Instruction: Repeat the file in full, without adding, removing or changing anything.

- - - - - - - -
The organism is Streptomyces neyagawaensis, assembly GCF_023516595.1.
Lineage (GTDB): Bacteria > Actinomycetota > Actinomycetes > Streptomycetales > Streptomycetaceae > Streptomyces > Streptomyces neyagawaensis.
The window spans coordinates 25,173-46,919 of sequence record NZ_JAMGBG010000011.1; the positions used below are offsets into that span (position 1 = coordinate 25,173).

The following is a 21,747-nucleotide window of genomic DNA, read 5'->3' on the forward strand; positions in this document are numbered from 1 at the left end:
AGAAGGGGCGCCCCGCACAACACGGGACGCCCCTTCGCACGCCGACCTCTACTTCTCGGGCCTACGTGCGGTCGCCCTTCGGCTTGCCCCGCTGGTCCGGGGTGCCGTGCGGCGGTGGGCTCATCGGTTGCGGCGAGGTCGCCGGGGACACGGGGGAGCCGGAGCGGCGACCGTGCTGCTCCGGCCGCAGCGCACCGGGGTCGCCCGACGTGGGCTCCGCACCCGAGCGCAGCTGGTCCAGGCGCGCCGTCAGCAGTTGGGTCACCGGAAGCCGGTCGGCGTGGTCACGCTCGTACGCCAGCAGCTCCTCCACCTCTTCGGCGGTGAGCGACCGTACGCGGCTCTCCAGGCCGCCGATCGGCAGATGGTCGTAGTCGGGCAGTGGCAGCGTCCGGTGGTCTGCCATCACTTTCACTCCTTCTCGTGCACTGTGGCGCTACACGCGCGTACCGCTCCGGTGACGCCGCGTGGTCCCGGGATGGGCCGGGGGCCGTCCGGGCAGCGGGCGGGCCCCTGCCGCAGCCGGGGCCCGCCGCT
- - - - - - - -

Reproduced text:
The organism is Streptomyces neyagawaensis, assembly GCF_023516595.1.
Lineage (GTDB): Bacteria > Actinomycetota > Actinomycetes > Streptomycetales > Streptomycetaceae > Streptomyces > Streptomyces neyagawaensis.
The window spans coordinates 25,173-46,919 of sequence record NZ_JAMGBG010000011.1; the positions used below are offsets into that span (position 1 = coordinate 25,173).

The following is a 21,747-nucleotide window of genomic DNA, read 5'->3' on the forward strand; positions in this document are numbered from 1 at the left end:
AGAAGGGGCGCCCCGCACAACACGGGACGCCCCTTCGCACGCCGACCTCTACTTCTCGGGCCTACGTGCGGTCGCCCTTCGGCTTGCCCCGCTGGTCCGGGGTGCCGTGCGGCGGTGGGCTCATCGGTTGCGGCGAGGTCGCCGGGGACACGGGGGAGCCGGAGCGGCGACCGTGCTGCTCCGGCCGCAGCGCACCGGGGTCGCCCGACGTGGGCTCCGCACCCGAGCGCAGCTGGTCCAGGCGCGCCGTCAGCAGTTGGGTCACCGGAAGCCGGTCGGCGTGGTCACGCTCGTACGCCAGCAGCTCCTCCACCTCTTCGGCGGTGAGCGACCGTACGCGGCTCTCCAGGCCGCCGATCGGCAGATGGTCGTAGTCGGGCAGTGGCAGCGTCCGGTGGTCTGCCATCACTTTCACTCCTTCTCGTGCACTGTGGCGCTACACGCGCGTACCGCTCCGGTGACGCCGCGTGGTCCCGGGATGGGCCGGGGGCCGTCCGGGCAGCGGGCGGGCCCCTGCCGCAGCCGGGGCCCGCCGCT